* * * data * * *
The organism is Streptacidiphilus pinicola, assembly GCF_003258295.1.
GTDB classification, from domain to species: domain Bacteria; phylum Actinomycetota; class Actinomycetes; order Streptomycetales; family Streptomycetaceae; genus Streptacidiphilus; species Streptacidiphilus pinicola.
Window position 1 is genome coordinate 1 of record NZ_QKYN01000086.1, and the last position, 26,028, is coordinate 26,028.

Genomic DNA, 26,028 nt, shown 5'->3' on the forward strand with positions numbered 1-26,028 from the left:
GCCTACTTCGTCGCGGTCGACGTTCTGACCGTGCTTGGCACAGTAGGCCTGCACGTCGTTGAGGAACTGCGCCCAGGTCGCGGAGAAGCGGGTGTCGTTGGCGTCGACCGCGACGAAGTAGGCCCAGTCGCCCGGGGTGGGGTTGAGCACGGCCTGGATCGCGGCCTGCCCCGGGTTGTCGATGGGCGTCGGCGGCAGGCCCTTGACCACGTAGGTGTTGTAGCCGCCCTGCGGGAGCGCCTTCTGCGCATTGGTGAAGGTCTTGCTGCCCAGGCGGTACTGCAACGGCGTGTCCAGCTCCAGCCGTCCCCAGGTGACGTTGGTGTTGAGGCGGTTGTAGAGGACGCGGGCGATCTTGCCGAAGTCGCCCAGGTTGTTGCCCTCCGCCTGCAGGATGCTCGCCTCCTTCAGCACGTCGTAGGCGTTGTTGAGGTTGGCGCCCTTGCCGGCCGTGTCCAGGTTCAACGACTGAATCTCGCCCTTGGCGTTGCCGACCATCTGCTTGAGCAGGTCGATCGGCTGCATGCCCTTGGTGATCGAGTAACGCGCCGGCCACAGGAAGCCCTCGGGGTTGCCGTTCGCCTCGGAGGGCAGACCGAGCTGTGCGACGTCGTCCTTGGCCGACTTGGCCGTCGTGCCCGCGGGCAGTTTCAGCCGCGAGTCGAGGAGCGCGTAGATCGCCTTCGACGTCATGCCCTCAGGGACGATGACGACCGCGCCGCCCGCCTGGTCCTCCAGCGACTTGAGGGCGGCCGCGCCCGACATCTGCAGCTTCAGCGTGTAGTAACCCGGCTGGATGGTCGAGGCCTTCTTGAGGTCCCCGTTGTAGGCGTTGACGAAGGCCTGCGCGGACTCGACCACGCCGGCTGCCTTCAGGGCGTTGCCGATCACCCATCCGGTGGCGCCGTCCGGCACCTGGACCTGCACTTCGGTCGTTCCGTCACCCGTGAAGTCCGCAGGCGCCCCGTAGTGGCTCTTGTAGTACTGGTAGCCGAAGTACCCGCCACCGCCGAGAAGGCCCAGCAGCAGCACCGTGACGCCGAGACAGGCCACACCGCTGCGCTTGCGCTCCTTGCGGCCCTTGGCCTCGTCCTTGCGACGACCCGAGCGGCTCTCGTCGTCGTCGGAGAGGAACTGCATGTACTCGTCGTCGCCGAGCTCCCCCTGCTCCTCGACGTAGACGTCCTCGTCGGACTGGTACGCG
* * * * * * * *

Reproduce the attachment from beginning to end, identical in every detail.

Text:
The organism is Streptacidiphilus pinicola, assembly GCF_003258295.1.
GTDB classification, from domain to species: domain Bacteria; phylum Actinomycetota; class Actinomycetes; order Streptomycetales; family Streptomycetaceae; genus Streptacidiphilus; species Streptacidiphilus pinicola.
Window position 1 is genome coordinate 1 of record NZ_QKYN01000086.1, and the last position, 26,028, is coordinate 26,028.

Genomic DNA, 26,028 nt, shown 5'->3' on the forward strand with positions numbered 1-26,028 from the left:
GCCTACTTCGTCGCGGTCGACGTTCTGACCGTGCTTGGCACAGTAGGCCTGCACGTCGTTGAGGAACTGCGCCCAGGTCGCGGAGAAGCGGGTGTCGTTGGCGTCGACCGCGACGAAGTAGGCCCAGTCGCCCGGGGTGGGGTTGAGCACGGCCTGGATCGCGGCCTGCCCCGGGTTGTCGATGGGCGTCGGCGGCAGGCCCTTGACCACGTAGGTGTTGTAGCCGCCCTGCGGGAGCGCCTTCTGCGCATTGGTGAAGGTCTTGCTGCCCAGGCGGTACTGCAACGGCGTGTCCAGCTCCAGCCGTCCCCAGGTGACGTTGGTGTTGAGGCGGTTGTAGAGGACGCGGGCGATCTTGCCGAAGTCGCCCAGGTTGTTGCCCTCCGCCTGCAGGATGCTCGCCTCCTTCAGCACGTCGTAGGCGTTGTTGAGGTTGGCGCCCTTGCCGGCCGTGTCCAGGTTCAACGACTGAATCTCGCCCTTGGCGTTGCCGACCATCTGCTTGAGCAGGTCGATCGGCTGCATGCCCTTGGTGATCGAGTAACGCGCCGGCCACAGGAAGCCCTCGGGGTTGCCGTTCGCCTCGGAGGGCAGACCGAGCTGTGCGACGTCGTCCTTGGCCGACTTGGCCGTCGTGCCCGCGGGCAGTTTCAGCCGCGAGTCGAGGAGCGCGTAGATCGCCTTCGACGTCATGCCCTCAGGGACGATGACGACCGCGCCGCCCGCCTGGTCCTCCAGCGACTTGAGGGCGGCCGCGCCCGACATCTGCAGCTTCAGCGTGTAGTAACCCGGCTGGATGGTCGAGGCCTTCTTGAGGTCCCCGTTGTAGGCGTTGACGAAGGCCTGCGCGGACTCGACCACGCCGGCTGCCTTCAGGGCGTTGCCGATCACCCATCCGGTGGCGCCGTCCGGCACCTGGACCTGCACTTCGGTCGTTCCGTCACCCGTGAAGTCCGCAGGCGCCCCGTAGTGGCTCTTGTAGTACTGGTAGCCGAAGTACCCGCCACCGCCGAGAAGGCCCAGCAGCAGCACCGTGACGCCGAGACAGGCCACACCGCTGCGCTTGCGCTCCTTGCGGCCCTTGGCCTCGTCCTTGCGACGACCCGAGCGGCTCTCGTCGTCGTCGGAGAGGAACTGCATGTACTCGTCGTCGCCGAGCTCCCCCTGCTCCTCGACGTAGACGTCCTCGTCGGACTGGTACGCG